By Kathy Johnson
Few people have a true passion for what they do. Blaise Gaston’s love of wood and woodworking started at age nine and that passion is still going strong.
Born in England, Gaston moved to the area when he was just three. “Almost home grown,” he said, and from that first woodworking class his path moved steadily toward becoming the master craftsman he is.
The plan was that he would study industrial arts, but Gaston said no. He went to Barlow Boarding School in New York, then to the School for American Crafts, earning a bachelor’s degree in furniture design. After graduation in 1975, things didn’t come easy. “I got a job making $3.25 an hour—shoveling gravel,” he said.
But hard work started to pay off when he got on with Shelter & Associates in Free Union, building doors and cabinets. Then he ran the shop. In 1978 he spent some time at the McGuffey Art Center. The next year he and some friends started Gaston, Murray & Wyatt, which became a premier shop for architectural woodworking and custom furniture.
But in 1992, Gaston said, “I made the leap to more exciting work.” He sold his part of the company and began building the art furniture and cabinets for which he has become well-known.
“I did a huge job for a local client,” he said as he pointed to some photos. “The walnut bar took six months to do—that’s one piece of furniture in six months.”
He also made the front doors for Monticello and took on projects at other historical sites such as Ash Lawn and the University of Virginia’s Rotunda, as well as for private homes and businesses.
“It’s a hard way to make a living, but it’s a whole lot of fun,” he said. “I spent five and a half years on restoration at Montpelier. I did all new woodwork.”
The home he and wife, Cali, share is a three-story art structure nestled in the woods near Earlysville. Filled with unique and beautiful wood pieces, all done by Gaston, the home is a testament to Gaston’s artist statement: “I make unusual furniture: elegant, beautiful, and superbly built.”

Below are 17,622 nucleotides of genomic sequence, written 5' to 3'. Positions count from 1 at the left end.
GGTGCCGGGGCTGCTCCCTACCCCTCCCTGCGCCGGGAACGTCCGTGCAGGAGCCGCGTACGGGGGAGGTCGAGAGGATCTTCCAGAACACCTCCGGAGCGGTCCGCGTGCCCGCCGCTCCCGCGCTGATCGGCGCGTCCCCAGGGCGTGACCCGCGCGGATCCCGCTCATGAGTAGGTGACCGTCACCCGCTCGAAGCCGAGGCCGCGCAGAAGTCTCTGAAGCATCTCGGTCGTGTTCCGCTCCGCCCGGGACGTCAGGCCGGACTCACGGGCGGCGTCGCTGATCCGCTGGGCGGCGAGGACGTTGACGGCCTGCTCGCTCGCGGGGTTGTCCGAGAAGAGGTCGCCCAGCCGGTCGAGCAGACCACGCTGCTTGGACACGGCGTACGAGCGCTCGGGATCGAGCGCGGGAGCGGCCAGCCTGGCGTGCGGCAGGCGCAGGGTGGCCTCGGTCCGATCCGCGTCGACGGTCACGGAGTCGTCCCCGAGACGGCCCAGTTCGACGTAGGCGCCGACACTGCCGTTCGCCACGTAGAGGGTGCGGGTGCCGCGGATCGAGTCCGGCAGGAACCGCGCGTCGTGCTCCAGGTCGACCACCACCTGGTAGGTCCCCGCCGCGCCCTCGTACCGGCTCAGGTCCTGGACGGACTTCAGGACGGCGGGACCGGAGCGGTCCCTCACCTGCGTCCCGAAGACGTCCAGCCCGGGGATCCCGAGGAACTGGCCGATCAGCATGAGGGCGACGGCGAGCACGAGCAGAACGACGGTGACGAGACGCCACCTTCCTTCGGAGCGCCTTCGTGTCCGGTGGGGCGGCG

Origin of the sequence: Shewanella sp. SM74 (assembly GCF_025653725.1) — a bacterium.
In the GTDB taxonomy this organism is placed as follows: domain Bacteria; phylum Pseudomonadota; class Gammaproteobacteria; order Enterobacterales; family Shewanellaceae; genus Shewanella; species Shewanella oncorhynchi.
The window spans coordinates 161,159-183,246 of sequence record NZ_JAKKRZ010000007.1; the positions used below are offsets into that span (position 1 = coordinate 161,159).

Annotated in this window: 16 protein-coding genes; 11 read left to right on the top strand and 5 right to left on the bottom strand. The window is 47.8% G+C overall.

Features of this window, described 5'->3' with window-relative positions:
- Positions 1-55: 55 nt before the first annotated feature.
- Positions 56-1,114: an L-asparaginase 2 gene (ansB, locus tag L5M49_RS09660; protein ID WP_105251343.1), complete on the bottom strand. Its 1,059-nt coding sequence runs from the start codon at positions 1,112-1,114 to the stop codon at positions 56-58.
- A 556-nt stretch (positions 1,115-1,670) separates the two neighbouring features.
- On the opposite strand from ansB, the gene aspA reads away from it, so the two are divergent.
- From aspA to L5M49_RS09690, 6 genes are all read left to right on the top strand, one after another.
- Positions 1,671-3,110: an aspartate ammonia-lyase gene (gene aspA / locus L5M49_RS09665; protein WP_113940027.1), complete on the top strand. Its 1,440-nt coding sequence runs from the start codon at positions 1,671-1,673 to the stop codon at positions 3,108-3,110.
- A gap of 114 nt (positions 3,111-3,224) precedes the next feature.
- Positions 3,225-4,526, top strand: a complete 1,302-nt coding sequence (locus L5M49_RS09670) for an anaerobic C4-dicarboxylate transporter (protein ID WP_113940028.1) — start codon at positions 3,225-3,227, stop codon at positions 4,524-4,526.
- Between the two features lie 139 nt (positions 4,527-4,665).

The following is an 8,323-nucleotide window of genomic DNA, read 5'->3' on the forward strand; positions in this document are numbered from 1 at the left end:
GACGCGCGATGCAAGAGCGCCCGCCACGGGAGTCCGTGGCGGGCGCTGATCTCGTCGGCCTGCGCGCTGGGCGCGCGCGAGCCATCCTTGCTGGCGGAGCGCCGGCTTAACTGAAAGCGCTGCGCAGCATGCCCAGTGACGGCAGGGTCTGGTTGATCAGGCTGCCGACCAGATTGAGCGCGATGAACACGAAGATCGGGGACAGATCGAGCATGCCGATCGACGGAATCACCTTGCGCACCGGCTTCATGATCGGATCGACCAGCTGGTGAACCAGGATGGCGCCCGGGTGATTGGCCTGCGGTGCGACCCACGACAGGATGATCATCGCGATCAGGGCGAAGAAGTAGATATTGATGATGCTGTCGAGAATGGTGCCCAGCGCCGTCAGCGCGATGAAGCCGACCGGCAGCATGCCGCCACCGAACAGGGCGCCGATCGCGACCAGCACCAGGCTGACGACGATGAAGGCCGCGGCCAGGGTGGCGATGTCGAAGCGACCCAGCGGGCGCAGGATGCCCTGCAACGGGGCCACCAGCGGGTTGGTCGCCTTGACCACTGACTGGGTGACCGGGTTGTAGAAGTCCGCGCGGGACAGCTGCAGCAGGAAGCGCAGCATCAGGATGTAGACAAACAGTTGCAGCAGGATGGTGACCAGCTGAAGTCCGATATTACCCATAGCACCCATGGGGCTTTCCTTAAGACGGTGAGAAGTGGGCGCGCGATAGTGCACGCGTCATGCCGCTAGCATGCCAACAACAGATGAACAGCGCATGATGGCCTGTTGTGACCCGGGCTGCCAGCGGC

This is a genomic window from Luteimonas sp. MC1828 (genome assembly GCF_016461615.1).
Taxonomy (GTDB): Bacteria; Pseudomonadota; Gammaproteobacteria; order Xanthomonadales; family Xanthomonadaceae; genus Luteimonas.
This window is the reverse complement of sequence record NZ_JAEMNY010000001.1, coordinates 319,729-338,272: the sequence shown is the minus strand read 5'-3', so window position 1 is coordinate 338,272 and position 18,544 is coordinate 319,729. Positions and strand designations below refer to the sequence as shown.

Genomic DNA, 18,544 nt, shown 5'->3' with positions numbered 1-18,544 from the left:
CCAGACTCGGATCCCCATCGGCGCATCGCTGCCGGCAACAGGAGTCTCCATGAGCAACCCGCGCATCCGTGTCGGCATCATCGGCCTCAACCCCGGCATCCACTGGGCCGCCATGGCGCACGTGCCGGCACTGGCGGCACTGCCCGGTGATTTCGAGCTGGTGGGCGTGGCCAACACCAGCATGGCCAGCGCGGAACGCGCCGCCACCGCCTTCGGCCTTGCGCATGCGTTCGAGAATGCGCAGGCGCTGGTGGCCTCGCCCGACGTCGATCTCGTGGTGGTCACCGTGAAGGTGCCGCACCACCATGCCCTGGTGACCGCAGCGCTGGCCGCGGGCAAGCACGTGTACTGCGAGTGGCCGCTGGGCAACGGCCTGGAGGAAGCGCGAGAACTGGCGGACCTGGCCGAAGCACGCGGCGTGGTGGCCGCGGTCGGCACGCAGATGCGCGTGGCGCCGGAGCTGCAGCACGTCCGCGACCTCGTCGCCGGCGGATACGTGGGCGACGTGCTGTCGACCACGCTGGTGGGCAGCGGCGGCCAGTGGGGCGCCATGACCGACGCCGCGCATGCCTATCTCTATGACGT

Each piece is an art piece, but each is also functional and beautiful. Probably the most unique piece at his home is the large white sycamore tree trunk sofa that Gaston made some years ago, which has its own story.
Blaise and Cali enjoy canoeing in the large stream that runs through their property. In 2001 they were out in the canoe when they saw a large sycamore hanging out over the stream. After gaining permission to remove the tree, Gaston and some friends built a shed on the property near the house to dry the sycamore. That took seven years. “Then when the tree was dry,” Gaston explained, “it had to be power washed – then sanded.” Once the tree was ready, “we brought in a crane.” The tree was lifted to the second floor. Glass panels in the house were temporarily removed and the tree was moved inside. With animal skins and pillows it offers the perfect resting place or spot to curl up and read a book.
Near the tree is his one-of-a-kind dining room table with unique chairs. One of his specialties is fine dining room chairs. Done on commission, a set of chairs typically takes about five months to finish, depending on how many chairs are needed. He always makes at least one extra. Those extras become his dining room chairs.
What does the future hold? Well, some of the pieces he creates are made using new computerized equipment that enables him to twist and shape the wood into forms not natural for the wood. “I always want to design something a computer can’t do,” he said.
To see more of his work, visit his website at www.blaisegaston.com.